Talk presented at the Agronomy Continuing Conference held in Davis, CA, on February 23, 2000.

What's Out There in Terms of Genetically Engineered Crop Plants and What's Likely to be Coming in the Future?

Peggy G. Lemaux

What is a GMO?

Literally GMO stands for genetically modified organism. When I first heard the term coming out of Europe, I was puzzled because as we all know every living organism has been genetically modified throughout evolution. Genes are randomly mixed during the process of fertilization to create the next generation of progeny. In addition, deletions, additions and rearrangements occur, giving rise to mutation that often leads to new characteristics in the resulting organism. This process has led us from the ancient tomato to the modern cultivars and from an ancient ancestor of maize to modern hybrid corn.

But GMO, as used by the popular press, does not refer to this type of genetic modification; it refers to organisms created through the use of the new tools of genetic engineering. Just to make sure we are all on the same page here, the latter means accomplishes change by identifying a single gene from the tens of thousands of genes in an organism, manipulating it in the laboratory to give it new properties or different regulatory signals and then introduced into single plant cells (using a gun, a needle or a bacterium) and then allowing the transformed cell to divide and give rise to an entire organism, each cell of which has the new gene permanently embedded in its genome.

There are some aspects of this process that are the same as those involved in classical genetic exchange and others that are different. In both cases, of course, the exchange occurs via DNA, the fundamental chemical structure in a cell that dictates its makeup. In addition many of the same enzymes are used in the laboratory to insert genes, as are used during the process inside the cell. But genetic engineering involves the very precise manipulation of specific segments of DNA, whereas with classical genetic hybridization the exchange of genetic material between two organisms is random. During the random exchange rearrangements of genetic material can occur, where two new segments of DNA are joined together to bring new genes and regulatory sequences together. This has occurred throughout evolution and sometimes allows species to make adaptations that allow them to adapt better to new environments. The genes introduced during genetic engineering also find themselves juxtaposed to new sequences in much the same manner, since the process of insertion is mostly random. Methods currently under development will permit the precise positioning of the new genes.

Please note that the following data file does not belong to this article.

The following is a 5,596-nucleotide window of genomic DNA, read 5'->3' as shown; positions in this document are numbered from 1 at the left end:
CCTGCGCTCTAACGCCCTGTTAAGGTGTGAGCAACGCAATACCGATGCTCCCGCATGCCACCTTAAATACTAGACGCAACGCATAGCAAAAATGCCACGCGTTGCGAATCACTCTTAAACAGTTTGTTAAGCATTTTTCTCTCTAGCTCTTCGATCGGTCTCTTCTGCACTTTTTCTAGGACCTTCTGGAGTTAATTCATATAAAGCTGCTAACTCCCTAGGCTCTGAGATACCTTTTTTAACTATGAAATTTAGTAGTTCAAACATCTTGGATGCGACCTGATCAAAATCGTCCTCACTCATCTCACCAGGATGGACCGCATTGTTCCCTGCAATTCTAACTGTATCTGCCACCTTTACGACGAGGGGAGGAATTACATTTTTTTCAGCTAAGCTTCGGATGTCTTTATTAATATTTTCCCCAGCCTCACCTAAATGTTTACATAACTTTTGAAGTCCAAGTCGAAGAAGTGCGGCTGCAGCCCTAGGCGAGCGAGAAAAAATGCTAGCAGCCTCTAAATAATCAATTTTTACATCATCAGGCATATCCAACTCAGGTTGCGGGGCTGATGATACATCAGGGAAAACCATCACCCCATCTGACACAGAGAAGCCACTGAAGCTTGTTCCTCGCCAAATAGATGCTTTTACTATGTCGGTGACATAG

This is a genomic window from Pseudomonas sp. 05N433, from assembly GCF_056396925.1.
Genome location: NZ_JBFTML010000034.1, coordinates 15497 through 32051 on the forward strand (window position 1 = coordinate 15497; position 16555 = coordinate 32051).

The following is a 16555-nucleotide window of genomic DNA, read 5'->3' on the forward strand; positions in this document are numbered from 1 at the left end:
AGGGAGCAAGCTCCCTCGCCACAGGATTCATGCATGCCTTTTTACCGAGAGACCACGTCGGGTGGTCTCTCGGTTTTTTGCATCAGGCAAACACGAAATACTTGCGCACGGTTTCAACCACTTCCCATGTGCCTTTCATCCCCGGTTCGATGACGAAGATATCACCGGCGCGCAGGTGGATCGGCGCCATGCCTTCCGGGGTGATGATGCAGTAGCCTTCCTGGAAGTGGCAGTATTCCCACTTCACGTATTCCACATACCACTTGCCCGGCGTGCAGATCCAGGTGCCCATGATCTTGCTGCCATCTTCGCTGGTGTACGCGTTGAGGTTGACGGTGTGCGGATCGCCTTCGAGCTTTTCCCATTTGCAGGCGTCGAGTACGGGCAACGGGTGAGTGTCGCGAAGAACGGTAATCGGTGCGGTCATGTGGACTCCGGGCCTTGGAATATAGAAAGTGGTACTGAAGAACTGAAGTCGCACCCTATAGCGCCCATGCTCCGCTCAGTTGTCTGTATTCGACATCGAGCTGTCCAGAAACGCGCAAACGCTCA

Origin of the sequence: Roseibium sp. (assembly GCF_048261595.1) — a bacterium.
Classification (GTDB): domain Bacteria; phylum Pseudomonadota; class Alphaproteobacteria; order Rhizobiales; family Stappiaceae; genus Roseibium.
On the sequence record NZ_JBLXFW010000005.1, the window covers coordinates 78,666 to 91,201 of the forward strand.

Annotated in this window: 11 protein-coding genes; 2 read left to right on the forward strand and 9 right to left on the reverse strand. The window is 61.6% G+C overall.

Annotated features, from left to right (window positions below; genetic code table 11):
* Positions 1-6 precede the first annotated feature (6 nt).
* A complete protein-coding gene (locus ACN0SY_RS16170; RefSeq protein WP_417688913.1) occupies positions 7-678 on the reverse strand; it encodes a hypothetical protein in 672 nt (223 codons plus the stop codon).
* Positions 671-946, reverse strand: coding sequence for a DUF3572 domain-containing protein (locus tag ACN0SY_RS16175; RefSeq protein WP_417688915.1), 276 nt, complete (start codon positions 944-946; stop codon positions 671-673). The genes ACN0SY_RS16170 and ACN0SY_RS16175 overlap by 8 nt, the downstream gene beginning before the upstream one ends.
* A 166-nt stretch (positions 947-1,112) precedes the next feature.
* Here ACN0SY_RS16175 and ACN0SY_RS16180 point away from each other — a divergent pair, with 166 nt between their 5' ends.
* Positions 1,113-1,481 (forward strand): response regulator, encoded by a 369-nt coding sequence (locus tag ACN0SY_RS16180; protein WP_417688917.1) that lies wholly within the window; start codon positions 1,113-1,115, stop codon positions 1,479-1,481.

Another difference with the newer methods of genetic manipulation is that it is possible to control the manner in which the gene is expressed. If it is necessary to express the gene only in the anthers, only in the epidermis or only in the endosperm of the seed, it is possible to identify regulatory sequences that can do that. It has even been possible to isolate promoters that are activated only when a nematode burrows into a root. They do not activate when you break or damage the root in another way. This gives a great deal of precision to the way in which these genes are controlled and will allow the creation of engineered crops that avoid some of the problems with the initial offering, like the B.t. maize that expressed the insecticidal protein in the pollen and roots of the plant.

Lastly, the source of the genetic material involved in the exchange has to be closely related in the case of classical hybridization. For example, two species of tomatoes can exchange genetic material but tomato and potato, which are closely related, cannot cross breed. With genetic engineering, the source of the genetic material to be inserted into the plant can be any living organism. For example, you could use a gene from the species itself, as was done with the Flavr Savr Tomato, or you could use a gene from another plant species, for example a disease resistance gene from a wild tomato species could be used to modify potato or broccoli. The gene could also come from a bacterium, as has been done with herbicide resistance genes.

What Crops Have Been Genetically Modified?

The first demonstration of the genetic modification of a plant occurred in 1984 with the engineering of tobacco with a marker gene. Since that time more sophisticated methods of gene exchange have been developed that allow researchers to modify nearly every plant species. In general these methods involve identifying the gene of interest (i.e., what do you want to change), and then finding some way to get the gene to integrate permanently into the plant cell and regenerate a fertile plant. This process has been easily accomplished with model species and particularly with dicot species, but many crop species have been troublesome. The more difficult crops have included cotton, sugarbeet and most of the cereal species.